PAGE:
Jan Timman was one of the world’s leading players from the late 1970s to the early 1990s. In 1982 he was ranked 2nd in the world behind only Anatoly Karpov – who he would challenge for the World Chess Championship in 1993.
At the peak of his career, Timman was considered to be the best non-Soviet player and was known as “The Best of the West”. He has many tournament victories to his name, including Wijk aan Zee twice, Linares, and the World Cup in 1989.
Timman represented The Netherlands in chess olympiads 13 times, and is a gold medalist. In 1991 he defeated Gata Kamsky, Anatoly Karpov, Viswanathan Anand and the then-reigning World Champion Garry Kasparov to win first prize of a weekend rapid tournament with a performance rating of 2950 Elo.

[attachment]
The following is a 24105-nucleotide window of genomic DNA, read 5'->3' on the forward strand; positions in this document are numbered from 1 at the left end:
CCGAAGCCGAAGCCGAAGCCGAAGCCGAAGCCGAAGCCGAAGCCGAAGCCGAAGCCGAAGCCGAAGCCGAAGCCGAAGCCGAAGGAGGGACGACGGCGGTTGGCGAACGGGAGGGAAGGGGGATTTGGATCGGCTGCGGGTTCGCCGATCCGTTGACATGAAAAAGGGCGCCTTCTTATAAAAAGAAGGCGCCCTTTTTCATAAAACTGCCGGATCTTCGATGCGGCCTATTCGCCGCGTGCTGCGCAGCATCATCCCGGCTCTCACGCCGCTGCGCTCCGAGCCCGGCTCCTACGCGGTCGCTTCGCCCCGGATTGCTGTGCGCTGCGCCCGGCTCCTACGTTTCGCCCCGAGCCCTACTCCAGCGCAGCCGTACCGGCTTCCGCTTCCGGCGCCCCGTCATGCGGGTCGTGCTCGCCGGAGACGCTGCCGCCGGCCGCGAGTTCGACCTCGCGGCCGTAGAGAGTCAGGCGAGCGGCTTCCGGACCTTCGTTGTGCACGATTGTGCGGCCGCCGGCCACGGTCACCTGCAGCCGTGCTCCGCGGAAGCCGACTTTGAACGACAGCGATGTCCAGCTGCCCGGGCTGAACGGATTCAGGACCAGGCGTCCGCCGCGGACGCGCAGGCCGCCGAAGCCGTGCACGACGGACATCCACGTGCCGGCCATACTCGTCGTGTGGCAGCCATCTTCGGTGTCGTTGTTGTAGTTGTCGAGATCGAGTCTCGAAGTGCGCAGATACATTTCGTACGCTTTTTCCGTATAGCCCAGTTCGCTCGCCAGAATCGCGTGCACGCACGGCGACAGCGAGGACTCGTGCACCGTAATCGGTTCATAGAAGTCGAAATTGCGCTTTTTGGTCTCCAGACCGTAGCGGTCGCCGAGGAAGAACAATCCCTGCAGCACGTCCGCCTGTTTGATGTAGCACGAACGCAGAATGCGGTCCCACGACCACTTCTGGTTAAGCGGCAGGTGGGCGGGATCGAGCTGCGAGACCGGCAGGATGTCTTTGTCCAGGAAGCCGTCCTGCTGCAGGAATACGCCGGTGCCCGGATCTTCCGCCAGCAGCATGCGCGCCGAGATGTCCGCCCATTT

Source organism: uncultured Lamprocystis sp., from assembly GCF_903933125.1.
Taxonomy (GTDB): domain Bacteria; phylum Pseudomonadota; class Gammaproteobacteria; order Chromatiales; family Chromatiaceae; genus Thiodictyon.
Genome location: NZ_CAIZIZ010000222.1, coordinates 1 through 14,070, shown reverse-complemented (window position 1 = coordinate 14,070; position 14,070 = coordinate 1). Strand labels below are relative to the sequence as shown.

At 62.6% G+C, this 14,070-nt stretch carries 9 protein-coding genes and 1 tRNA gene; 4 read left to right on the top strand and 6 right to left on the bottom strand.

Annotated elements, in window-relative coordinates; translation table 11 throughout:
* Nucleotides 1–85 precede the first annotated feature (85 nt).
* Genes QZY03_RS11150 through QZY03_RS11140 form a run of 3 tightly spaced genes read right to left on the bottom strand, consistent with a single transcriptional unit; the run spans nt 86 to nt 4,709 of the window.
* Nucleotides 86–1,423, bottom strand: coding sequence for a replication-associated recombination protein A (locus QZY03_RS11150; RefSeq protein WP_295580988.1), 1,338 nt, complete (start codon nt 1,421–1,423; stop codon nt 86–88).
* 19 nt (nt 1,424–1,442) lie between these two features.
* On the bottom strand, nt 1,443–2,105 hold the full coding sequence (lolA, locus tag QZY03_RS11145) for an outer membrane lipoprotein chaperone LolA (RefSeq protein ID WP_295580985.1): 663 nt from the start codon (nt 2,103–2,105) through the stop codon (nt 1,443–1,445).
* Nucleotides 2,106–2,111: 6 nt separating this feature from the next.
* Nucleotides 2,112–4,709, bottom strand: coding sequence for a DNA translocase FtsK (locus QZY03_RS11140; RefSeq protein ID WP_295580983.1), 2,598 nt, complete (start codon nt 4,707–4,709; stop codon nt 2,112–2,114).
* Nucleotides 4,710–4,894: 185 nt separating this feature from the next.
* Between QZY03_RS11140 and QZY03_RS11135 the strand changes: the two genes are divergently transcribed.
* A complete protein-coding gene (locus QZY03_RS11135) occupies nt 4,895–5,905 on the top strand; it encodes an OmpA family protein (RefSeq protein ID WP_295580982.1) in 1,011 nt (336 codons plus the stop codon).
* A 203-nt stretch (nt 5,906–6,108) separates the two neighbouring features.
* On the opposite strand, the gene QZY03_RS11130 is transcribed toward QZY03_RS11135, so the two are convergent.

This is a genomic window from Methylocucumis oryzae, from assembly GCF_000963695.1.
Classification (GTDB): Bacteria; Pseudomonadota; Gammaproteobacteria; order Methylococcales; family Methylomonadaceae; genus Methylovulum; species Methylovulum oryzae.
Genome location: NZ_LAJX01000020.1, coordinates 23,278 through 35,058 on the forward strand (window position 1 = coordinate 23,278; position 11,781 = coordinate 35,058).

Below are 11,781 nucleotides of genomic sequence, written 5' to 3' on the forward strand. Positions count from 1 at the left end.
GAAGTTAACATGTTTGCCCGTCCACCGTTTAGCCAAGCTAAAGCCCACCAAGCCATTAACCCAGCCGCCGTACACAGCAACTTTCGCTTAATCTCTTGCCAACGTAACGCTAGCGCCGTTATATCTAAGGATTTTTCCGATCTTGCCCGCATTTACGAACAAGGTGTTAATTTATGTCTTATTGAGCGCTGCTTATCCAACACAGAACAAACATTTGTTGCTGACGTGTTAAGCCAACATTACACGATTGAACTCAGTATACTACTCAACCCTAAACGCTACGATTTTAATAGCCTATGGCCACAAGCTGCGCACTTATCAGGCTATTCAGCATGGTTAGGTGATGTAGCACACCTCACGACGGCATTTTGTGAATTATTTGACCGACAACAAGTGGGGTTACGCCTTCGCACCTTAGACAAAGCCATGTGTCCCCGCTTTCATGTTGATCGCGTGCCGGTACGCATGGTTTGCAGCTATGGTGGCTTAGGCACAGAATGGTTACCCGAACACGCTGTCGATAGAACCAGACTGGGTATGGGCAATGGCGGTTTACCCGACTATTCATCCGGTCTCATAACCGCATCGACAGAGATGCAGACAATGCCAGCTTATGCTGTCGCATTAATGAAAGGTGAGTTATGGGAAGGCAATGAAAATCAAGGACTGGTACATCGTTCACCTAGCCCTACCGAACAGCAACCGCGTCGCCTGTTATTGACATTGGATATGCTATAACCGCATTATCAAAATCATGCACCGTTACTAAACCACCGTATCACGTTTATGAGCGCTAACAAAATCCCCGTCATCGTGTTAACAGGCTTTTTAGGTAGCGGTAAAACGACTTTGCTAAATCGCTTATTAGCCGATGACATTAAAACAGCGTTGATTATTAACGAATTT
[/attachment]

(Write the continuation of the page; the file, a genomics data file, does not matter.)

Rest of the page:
Much is known of the achievements of the world champions, but less is known about the achievements of players who were just a bit below that level, although on their day, they were able to beat anybody. Tibor Karolyi sets that right in this book, as the author drives you through the very rich chess career of Jan Timman while interviewing him.
This unique concept makes the book easy to read and gives the reader some inside information about what was also happening off the board, things you normally wouldn’t get to know about.